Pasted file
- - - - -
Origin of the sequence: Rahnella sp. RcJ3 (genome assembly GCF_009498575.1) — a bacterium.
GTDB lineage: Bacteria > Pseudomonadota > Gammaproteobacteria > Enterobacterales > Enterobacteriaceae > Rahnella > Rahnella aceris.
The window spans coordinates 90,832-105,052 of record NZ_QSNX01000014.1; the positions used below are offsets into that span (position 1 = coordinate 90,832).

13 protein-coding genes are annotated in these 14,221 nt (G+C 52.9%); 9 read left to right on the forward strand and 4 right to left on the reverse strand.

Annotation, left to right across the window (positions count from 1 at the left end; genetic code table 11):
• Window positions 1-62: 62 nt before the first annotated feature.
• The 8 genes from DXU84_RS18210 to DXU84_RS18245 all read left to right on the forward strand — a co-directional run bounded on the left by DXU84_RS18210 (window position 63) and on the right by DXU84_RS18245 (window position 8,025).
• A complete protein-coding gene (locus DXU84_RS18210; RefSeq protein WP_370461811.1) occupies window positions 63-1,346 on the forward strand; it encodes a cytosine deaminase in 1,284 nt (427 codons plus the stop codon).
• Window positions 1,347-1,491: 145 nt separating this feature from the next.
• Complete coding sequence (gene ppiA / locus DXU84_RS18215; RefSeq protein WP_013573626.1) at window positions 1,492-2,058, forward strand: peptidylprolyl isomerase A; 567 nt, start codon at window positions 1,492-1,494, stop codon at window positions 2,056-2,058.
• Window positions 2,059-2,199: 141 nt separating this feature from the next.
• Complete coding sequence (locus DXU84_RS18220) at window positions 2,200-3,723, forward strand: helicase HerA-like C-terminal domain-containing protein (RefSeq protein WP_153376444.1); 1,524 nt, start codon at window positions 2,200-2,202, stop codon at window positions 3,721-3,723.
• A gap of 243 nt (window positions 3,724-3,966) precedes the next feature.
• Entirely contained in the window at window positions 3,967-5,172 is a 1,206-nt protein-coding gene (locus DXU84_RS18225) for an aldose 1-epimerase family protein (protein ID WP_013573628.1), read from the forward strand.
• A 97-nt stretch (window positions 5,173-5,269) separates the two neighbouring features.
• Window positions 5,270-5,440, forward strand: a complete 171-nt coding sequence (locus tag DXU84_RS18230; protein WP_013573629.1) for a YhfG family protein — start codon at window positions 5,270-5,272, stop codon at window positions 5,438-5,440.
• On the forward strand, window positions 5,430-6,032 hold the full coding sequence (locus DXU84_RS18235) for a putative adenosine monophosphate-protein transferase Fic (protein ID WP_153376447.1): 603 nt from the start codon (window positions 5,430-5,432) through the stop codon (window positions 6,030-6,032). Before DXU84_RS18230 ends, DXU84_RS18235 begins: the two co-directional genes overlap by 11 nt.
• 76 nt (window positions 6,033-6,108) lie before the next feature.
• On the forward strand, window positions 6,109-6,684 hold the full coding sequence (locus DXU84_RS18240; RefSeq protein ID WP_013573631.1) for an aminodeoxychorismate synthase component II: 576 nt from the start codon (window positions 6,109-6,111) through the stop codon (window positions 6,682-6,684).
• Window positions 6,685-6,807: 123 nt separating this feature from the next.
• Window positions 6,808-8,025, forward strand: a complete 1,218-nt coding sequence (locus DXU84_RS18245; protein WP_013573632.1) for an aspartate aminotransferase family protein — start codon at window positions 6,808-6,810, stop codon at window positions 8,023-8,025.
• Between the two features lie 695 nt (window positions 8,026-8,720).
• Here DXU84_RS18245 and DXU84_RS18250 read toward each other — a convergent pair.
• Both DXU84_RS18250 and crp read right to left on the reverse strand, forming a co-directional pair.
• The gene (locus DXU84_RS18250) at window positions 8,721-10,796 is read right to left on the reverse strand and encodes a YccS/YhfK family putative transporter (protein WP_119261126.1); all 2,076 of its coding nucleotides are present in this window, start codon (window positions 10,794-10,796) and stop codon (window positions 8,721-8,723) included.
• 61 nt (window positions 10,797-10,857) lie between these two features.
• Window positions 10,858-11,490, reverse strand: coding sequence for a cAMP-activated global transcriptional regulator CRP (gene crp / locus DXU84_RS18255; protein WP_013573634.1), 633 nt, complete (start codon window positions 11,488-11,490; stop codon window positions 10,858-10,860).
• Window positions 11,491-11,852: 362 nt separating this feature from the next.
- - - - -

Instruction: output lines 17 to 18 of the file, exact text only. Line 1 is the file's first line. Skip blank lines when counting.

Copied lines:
• On the forward strand, window positions 5,430-6,032 hold the full coding sequence (locus DXU84_RS18235) for a putative adenosine monophosphate-protein transferase Fic (protein ID WP_153376447.1): 603 nt from the start codon (window positions 5,430-5,432) through the stop codon (window positions 6,030-6,032). Before DXU84_RS18230 ends, DXU84_RS18235 begins: the two co-directional genes overlap by 11 nt.
• 76 nt (window positions 6,033-6,108) lie before the next feature.